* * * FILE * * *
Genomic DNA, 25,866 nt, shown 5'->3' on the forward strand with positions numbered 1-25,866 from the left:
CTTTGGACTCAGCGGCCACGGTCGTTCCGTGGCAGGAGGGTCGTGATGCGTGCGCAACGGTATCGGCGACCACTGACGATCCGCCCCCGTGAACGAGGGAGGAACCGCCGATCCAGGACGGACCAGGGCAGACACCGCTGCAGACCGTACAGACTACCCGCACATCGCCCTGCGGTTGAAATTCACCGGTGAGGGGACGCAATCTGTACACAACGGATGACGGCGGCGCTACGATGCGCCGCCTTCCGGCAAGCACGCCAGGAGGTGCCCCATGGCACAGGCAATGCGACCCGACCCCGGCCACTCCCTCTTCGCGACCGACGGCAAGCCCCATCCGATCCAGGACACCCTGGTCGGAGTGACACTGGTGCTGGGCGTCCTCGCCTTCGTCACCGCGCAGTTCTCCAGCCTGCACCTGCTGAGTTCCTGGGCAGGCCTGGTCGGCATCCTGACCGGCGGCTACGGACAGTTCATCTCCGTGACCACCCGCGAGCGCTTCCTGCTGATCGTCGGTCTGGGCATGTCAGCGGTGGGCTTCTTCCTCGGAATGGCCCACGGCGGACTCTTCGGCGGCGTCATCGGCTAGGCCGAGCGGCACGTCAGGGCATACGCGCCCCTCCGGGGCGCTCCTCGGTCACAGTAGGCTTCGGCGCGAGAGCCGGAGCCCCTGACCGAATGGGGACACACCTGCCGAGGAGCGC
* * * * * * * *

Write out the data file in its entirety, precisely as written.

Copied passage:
Genomic DNA, 25,866 nt, shown 5'->3' on the forward strand with positions numbered 1-25,866 from the left:
CTTTGGACTCAGCGGCCACGGTCGTTCCGTGGCAGGAGGGTCGTGATGCGTGCGCAACGGTATCGGCGACCACTGACGATCCGCCCCCGTGAACGAGGGAGGAACCGCCGATCCAGGACGGACCAGGGCAGACACCGCTGCAGACCGTACAGACTACCCGCACATCGCCCTGCGGTTGAAATTCACCGGTGAGGGGACGCAATCTGTACACAACGGATGACGGCGGCGCTACGATGCGCCGCCTTCCGGCAAGCACGCCAGGAGGTGCCCCATGGCACAGGCAATGCGACCCGACCCCGGCCACTCCCTCTTCGCGACCGACGGCAAGCCCCATCCGATCCAGGACACCCTGGTCGGAGTGACACTGGTGCTGGGCGTCCTCGCCTTCGTCACCGCGCAGTTCTCCAGCCTGCACCTGCTGAGTTCCTGGGCAGGCCTGGTCGGCATCCTGACCGGCGGCTACGGACAGTTCATCTCCGTGACCACCCGCGAGCGCTTCCTGCTGATCGTCGGTCTGGGCATGTCAGCGGTGGGCTTCTTCCTCGGAATGGCCCACGGCGGACTCTTCGGCGGCGTCATCGGCTAGGCCGAGCGGCACGTCAGGGCATACGCGCCCCTCCGGGGCGCTCCTCGGTCACAGTAGGCTTCGGCGCGAGAGCCGGAGCCCCTGACCGAATGGGGACACACCTGCCGAGGAGCGC